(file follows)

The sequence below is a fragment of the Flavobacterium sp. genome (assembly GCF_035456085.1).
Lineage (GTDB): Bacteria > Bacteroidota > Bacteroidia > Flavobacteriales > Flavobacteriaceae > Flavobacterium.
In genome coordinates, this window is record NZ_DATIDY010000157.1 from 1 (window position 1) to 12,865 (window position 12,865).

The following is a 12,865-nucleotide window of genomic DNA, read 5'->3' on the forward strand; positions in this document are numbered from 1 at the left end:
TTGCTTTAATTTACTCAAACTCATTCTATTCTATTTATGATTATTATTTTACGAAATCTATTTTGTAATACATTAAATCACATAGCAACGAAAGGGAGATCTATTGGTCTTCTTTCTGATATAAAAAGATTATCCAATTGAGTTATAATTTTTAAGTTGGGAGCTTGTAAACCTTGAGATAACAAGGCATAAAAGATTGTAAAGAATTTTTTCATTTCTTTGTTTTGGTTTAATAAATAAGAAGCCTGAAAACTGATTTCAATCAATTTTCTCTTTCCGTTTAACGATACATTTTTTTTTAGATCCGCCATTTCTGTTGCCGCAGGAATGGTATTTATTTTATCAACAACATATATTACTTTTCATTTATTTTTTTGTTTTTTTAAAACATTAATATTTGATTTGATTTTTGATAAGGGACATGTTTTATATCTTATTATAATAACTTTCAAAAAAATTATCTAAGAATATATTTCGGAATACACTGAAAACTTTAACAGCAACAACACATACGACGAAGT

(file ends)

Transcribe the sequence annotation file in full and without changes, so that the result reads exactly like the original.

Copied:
The sequence below is a fragment of the Flavobacterium sp. genome (assembly GCF_035456085.1).
Lineage (GTDB): Bacteria > Bacteroidota > Bacteroidia > Flavobacteriales > Flavobacteriaceae > Flavobacterium.
In genome coordinates, this window is record NZ_DATIDY010000157.1 from 1 (window position 1) to 12,865 (window position 12,865).

The following is a 12,865-nucleotide window of genomic DNA, read 5'->3' on the forward strand; positions in this document are numbered from 1 at the left end:
TTGCTTTAATTTACTCAAACTCATTCTATTCTATTTATGATTATTATTTTACGAAATCTATTTTGTAATACATTAAATCACATAGCAACGAAAGGGAGATCTATTGGTCTTCTTTCTGATATAAAAAGATTATCCAATTGAGTTATAATTTTTAAGTTGGGAGCTTGTAAACCTTGAGATAACAAGGCATAAAAGATTGTAAAGAATTTTTTCATTTCTTTGTTTTGGTTTAATAAATAAGAAGCCTGAAAACTGATTTCAATCAATTTTCTCTTTCCGTTTAACGATACATTTTTTTTTAGATCCGCCATTTCTGTTGCCGCAGGAATGGTATTTATTTTATCAACAACATATATTACTTTTCATTTATTTTTTTGTTTTTTTAAAACATTAATATTTGATTTGATTTTTGATAAGGGACATGTTTTATATCTTATTATAATAACTTTCAAAAAAATTATCTAAGAATATATTTCGGAATACACTGAAAACTTTAACAGCAACAACACATACGACGAAGT